As I have mentioned previously, my mother is a smoker. At the age of 83, she has no intention of quitting. Nor am I going to ask her to, since I figure if she’s made it to 83 smoking like a chimney…. well, good for her.
The problem is that she smokes a brand of cigarettes that is, as they say, “old school” – True Kings, non-menthol, thankyouverymuch. Very few places carry this brand any more. As a matter of fact, nobody in the town where she lives carries them.
Enter moi, who lives in the metro-Atlanta area. I periodically have to go on a cigarette hunt to a variety of convenience stores, scoring every bloody carton of True Kings in the cities of Marietta and Kennesaw.
As it turns out, buying tons of cigarettes at convenience stores is typically what crooks do when they’ve stolen credit cards. Who knew? I found this out one time in the pouring rain, standing outside of a QuickTrip when my Visa card had been declined. Bank of America was calling my home phone at the same time to tell me someone had my credit card. Once I was dry and had it all sorted out, I told them no, it really was me, I really was buying all those smokes, and please don’t cut my card off again.
I’ve now taken to pre-emptive calls when I have to go on a cig hunt. One such conversation occurred yesterday when I called Bank of America…
The woman who answered the phone was very friendly and polite — as well as shocked that I’d been a cardholder since 1976. Yeah. I have the grey hair to prove it.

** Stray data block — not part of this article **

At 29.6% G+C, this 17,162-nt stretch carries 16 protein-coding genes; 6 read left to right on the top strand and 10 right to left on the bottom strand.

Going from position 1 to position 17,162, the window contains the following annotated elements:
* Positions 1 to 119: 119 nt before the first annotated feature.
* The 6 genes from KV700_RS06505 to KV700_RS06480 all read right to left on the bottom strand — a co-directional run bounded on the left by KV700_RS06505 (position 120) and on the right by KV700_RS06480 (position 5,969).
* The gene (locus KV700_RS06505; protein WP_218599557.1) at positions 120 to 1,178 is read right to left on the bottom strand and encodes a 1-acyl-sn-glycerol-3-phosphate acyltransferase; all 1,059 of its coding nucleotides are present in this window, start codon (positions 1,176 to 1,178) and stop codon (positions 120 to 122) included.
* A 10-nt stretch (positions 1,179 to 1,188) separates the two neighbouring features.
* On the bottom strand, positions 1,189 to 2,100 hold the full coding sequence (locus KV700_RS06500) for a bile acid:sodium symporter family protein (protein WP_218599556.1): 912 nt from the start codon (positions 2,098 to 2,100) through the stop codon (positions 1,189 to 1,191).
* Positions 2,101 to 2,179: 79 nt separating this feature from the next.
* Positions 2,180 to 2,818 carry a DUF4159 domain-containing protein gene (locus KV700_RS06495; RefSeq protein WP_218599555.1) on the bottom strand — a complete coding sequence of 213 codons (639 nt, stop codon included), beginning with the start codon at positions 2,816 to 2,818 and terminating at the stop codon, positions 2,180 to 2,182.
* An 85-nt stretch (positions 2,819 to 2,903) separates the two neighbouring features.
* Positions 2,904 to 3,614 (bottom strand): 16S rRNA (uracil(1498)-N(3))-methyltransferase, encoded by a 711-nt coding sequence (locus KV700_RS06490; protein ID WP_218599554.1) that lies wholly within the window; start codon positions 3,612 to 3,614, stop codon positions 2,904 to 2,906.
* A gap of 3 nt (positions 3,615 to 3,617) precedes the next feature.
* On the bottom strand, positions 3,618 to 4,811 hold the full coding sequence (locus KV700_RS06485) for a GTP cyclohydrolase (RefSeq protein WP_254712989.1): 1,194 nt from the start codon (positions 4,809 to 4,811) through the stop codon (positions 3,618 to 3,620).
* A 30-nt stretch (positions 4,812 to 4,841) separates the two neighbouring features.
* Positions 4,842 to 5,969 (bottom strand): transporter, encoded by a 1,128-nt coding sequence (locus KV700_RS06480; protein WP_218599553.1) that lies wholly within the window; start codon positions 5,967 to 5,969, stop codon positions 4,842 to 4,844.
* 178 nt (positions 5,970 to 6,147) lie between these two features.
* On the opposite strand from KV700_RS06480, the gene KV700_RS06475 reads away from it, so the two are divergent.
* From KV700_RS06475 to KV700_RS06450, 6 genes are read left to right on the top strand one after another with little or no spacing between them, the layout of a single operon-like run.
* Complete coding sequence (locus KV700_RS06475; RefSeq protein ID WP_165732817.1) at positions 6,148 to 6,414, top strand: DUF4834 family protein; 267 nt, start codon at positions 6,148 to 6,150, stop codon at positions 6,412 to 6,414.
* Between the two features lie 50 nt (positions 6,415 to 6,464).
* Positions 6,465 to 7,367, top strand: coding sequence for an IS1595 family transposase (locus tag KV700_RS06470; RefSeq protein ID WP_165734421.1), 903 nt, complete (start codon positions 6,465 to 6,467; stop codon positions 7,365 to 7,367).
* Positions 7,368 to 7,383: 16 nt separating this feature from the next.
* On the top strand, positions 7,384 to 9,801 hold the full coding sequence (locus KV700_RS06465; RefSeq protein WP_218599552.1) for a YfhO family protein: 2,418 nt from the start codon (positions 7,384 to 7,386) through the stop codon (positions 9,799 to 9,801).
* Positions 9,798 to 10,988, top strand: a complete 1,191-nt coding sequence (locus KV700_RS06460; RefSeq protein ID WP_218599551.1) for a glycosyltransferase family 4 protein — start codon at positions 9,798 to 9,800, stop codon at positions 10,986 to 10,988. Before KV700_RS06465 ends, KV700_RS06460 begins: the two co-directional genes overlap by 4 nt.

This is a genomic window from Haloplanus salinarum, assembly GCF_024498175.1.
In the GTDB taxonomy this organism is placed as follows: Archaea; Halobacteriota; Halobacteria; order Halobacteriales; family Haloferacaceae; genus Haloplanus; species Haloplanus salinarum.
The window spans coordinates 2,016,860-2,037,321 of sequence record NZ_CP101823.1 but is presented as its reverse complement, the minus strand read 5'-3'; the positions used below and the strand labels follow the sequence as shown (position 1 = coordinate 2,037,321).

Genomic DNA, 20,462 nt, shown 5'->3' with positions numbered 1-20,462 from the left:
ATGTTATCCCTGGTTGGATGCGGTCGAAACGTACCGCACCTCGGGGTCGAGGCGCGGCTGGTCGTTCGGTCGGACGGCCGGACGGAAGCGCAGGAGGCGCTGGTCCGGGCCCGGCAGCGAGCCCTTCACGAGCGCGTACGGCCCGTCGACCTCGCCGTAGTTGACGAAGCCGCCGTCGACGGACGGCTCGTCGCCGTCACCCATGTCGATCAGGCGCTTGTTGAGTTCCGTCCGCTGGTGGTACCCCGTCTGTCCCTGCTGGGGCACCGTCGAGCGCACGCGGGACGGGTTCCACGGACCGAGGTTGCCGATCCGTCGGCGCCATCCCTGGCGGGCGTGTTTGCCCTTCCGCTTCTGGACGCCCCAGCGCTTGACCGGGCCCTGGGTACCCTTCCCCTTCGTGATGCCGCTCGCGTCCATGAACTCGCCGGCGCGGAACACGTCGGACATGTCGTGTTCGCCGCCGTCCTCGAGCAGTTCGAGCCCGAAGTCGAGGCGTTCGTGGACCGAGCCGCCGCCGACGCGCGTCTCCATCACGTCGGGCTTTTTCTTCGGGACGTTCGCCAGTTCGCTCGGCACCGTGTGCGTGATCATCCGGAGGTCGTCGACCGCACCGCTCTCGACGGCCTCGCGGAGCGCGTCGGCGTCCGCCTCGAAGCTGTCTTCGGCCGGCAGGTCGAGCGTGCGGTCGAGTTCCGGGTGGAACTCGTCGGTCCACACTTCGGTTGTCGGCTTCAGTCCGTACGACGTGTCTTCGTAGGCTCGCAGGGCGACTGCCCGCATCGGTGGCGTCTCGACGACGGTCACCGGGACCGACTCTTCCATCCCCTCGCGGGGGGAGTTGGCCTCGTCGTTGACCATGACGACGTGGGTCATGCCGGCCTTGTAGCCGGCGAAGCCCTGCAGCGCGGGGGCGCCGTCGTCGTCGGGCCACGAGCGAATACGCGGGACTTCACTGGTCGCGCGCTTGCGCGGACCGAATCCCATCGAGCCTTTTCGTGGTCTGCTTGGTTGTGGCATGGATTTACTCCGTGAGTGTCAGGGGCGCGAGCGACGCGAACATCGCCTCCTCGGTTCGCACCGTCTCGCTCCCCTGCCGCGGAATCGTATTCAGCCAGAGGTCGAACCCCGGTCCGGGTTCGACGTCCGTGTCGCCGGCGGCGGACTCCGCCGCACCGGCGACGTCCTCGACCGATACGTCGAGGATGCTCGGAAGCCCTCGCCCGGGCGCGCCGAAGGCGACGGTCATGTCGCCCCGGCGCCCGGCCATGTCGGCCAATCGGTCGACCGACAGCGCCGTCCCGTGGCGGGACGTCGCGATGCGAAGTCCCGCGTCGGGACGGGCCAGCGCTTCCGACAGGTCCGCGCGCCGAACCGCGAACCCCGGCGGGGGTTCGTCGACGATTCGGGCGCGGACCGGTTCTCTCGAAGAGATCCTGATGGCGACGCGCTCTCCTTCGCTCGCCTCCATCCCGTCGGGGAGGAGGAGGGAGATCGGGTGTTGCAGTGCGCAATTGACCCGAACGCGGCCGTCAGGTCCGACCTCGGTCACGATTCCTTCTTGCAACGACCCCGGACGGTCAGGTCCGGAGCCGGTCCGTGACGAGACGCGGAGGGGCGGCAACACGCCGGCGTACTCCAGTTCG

“What can I do for you today?”
“Well, you see, I have to buy cigarettes for my 83 year old mother, so I’ll be visiting a variety of convenience stores in quick succession. You generally cut off my card when I do this, but I’m calling beforehand to tell you it’s really me, so please don’t cut me off.”
“You have to buy cigarettes for your mother?”
“Well, yeah. They don’t sell her brand where she lives. Look, I’m not really thrilled about buying carton after carton of cigs when I don’t smoke ’em, but you do what you have to do for your mom, right?”
(more muffled laughter)
“You’re going to convenience stores?”
“Yeah, generally QuickTrip. I may make a side jaunt to a Publix, because my dog needs some Brie, and they occasionally have the cigs there.”
“Your dog needs Brie?”
“It’s a long story. She won’t take her heartworm preventative without it.”
(laughter becoming more prominent)
“What kind of cigarettes does your mother smoke?”
“True Kings. Really, she won’t smoke the 100s. I don’t know what the difference is.”
“You’re a good daughter.”
“Yeah, I know. Just don’t cut off my card.”
“We’ve got your account noted. Have a good weekend.”
“Thanks. I appreciate the help.”
….and as I was hanging up the phone, I heard “Sarah! Quit laughing at me!!!”
I have a feeling this story will make the rounds of the call center for awhile.